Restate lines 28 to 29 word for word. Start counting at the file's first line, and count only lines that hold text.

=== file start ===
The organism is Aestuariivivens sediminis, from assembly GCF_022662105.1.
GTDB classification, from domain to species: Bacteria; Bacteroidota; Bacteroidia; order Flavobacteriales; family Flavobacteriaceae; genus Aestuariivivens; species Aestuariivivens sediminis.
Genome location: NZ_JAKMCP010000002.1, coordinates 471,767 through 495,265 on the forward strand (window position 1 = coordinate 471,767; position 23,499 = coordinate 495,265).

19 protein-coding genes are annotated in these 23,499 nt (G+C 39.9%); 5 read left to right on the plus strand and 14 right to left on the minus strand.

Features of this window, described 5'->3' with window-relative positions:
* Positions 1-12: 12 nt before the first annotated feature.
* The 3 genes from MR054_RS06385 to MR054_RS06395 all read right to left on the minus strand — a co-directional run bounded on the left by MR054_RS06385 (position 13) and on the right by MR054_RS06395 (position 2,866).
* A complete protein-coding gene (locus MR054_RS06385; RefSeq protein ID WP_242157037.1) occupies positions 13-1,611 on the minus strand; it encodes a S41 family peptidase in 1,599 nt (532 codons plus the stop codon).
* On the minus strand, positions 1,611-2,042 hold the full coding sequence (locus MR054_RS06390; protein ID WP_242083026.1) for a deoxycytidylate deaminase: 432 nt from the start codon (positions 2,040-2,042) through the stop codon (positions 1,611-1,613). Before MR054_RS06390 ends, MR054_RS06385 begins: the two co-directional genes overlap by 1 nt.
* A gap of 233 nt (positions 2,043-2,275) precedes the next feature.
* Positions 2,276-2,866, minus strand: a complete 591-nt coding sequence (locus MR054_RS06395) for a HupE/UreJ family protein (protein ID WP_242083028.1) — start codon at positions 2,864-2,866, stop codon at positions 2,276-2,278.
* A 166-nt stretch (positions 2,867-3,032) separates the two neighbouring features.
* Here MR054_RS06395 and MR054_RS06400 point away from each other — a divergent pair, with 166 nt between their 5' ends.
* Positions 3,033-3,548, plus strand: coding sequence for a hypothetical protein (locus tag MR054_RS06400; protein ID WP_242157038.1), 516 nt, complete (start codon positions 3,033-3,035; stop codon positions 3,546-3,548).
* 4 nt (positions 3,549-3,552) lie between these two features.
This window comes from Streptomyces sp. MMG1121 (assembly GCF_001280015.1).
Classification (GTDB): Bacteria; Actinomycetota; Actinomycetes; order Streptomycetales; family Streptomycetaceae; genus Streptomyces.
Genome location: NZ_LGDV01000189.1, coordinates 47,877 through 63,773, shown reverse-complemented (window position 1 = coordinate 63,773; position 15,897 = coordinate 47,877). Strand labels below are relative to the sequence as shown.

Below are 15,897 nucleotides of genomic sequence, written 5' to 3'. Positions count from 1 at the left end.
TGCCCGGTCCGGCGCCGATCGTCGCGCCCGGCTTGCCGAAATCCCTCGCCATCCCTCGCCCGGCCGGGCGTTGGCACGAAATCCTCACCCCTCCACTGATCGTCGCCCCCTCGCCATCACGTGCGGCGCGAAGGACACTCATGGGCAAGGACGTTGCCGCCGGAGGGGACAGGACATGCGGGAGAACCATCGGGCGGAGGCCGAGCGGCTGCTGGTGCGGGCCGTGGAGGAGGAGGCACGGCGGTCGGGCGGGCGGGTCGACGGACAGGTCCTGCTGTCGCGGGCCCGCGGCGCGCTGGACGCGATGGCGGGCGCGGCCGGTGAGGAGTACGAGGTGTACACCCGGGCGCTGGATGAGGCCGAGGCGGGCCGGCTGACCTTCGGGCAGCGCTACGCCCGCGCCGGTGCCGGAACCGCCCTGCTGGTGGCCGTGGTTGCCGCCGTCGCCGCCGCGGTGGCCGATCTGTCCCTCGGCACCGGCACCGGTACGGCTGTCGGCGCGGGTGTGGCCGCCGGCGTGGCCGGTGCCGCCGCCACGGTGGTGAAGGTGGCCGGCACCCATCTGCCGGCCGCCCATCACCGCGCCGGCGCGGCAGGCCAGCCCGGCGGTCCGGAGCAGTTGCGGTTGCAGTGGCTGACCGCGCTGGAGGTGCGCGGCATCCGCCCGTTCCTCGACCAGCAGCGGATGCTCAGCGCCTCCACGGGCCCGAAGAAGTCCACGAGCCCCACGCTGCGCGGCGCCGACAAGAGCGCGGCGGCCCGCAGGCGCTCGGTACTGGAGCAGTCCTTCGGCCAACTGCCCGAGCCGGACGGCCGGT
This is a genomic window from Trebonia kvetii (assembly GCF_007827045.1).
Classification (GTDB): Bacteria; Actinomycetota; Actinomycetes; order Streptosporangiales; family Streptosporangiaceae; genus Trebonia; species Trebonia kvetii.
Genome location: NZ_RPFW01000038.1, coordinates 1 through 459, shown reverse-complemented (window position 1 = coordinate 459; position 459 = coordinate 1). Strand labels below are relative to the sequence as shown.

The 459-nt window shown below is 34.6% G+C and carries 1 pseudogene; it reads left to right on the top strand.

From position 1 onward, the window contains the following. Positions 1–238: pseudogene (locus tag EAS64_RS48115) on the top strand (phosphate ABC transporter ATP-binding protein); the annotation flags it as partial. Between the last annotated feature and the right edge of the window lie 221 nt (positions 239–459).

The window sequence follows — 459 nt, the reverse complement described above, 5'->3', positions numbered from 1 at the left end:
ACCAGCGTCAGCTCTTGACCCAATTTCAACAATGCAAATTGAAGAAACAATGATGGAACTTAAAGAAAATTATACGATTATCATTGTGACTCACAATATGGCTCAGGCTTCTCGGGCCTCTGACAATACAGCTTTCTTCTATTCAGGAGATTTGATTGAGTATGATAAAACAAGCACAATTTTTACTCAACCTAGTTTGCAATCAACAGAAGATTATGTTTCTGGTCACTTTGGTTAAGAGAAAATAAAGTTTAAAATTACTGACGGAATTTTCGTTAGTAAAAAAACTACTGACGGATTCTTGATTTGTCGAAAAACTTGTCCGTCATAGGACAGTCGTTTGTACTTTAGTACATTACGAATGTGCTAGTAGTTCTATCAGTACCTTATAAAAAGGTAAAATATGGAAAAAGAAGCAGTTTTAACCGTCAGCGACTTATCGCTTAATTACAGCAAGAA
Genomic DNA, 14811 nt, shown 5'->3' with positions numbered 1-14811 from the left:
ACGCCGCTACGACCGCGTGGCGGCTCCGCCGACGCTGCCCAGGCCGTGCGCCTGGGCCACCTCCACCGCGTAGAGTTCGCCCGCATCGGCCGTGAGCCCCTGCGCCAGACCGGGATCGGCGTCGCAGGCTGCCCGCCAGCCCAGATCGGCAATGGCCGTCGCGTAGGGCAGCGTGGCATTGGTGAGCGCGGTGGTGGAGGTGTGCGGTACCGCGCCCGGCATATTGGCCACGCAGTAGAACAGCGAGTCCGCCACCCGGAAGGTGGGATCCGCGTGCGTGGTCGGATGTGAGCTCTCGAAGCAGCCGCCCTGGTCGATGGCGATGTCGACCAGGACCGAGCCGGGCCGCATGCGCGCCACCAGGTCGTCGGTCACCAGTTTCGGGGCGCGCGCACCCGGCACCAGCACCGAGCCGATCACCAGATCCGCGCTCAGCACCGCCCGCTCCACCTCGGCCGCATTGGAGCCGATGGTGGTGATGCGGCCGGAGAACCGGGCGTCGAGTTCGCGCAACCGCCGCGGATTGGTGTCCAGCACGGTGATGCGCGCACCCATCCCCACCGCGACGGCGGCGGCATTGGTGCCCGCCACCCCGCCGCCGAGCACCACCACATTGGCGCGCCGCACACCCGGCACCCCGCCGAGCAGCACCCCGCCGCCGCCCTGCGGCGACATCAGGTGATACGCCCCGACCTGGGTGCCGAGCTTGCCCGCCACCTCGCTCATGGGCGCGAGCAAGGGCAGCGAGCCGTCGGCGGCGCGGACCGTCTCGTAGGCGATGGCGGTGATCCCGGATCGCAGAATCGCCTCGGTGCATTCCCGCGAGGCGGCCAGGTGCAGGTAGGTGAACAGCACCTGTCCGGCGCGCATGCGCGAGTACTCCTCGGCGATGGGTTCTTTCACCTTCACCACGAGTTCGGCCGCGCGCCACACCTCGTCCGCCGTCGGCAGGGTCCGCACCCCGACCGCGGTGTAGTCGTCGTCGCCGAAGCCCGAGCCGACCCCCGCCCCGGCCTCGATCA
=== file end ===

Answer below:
Genomic DNA, 14811 nt, shown 5'->3' with positions numbered 1-14811 from the left:
ACGCCGCTACGACCGCGTGGCGGCTCCGCCGACGCTGCCCAGGCCGTGCGCCTGGGCCACCTCCACCGCGTAGAGTTCGCCCGCATCGGCCGTGAGCCCCTGCGCCAGACCGGGATCGGCGTCGCAGGCTGCCCGCCAGCCCAGATCGGCAATGGCCGTCGCGTAGGGCAGCGTGGCATTGGTGAGCGCGGTGGTGGAGGTGTGCGGTACCGCGCCCGGCATATTGGCCACGCAGTAGAACAGCGAGTCCGCCACCCGGAAGGTGGGATCCGCGTGCGTGGTCGGATGTGAGCTCTCGAAGCAGCCGCCCTGGTCGATGGCGATGTCGACCAGGACCGAGCCGGGCCGCATGCGCGCCACCAGGTCGTCGGTCACCAGTTTCGGGGCGCGCGCACCCGGCACCAGCACCGAGCCGATCACCAGATCCGCGCTCAGCACCGCCCGCTCCACCTCGGCCGCATTGGAGCCGATGGTGGTGATGCGGCCGGAGAACCGGGCGTCGAGTTCGCGCAACCGCCGCGGATTGGTGTCCAGCACGGTGATGCGCGCACCCATCCCCACCGCGACGGCGGCGGCATTGGTGCCCGCCACCCCGCCGCCGAGCACCACCACATTGGCGCGCCGCACACCCGGCACCCCGCCGAGCAGCACCCCGCCGCCGCCCTGCGGCGACATCAGGTGATACGCCCCGACCTGGGTGCCGAGCTTGCCCGCCACCTCGCTCATGGGCGCGAGCAAGGGCAGCGAGCCGTCGGCGGCGCGGACCGTCTCGTAGGCGATGGCGGTGATCCCGGATCGCAGAATCGCCTCGGTGCATTCCCGCGAGGCGGCCAGGTGCAGGTAGGTGAACAGCACCTGTCCGGCGCGCATGCGCGAGTACTCCTCGGCGATGGGTTCTTTCACCTTCACCACGAGTTCGGCCGCGCGCCACACCTCGTCCGCCGTCGGCAGGGTCCGCACCCCGACCGCGGTGTAGTCGTCGTCGCCGAAGCCCGAGCCGACCCCCGCCCCGGCCTCGATCA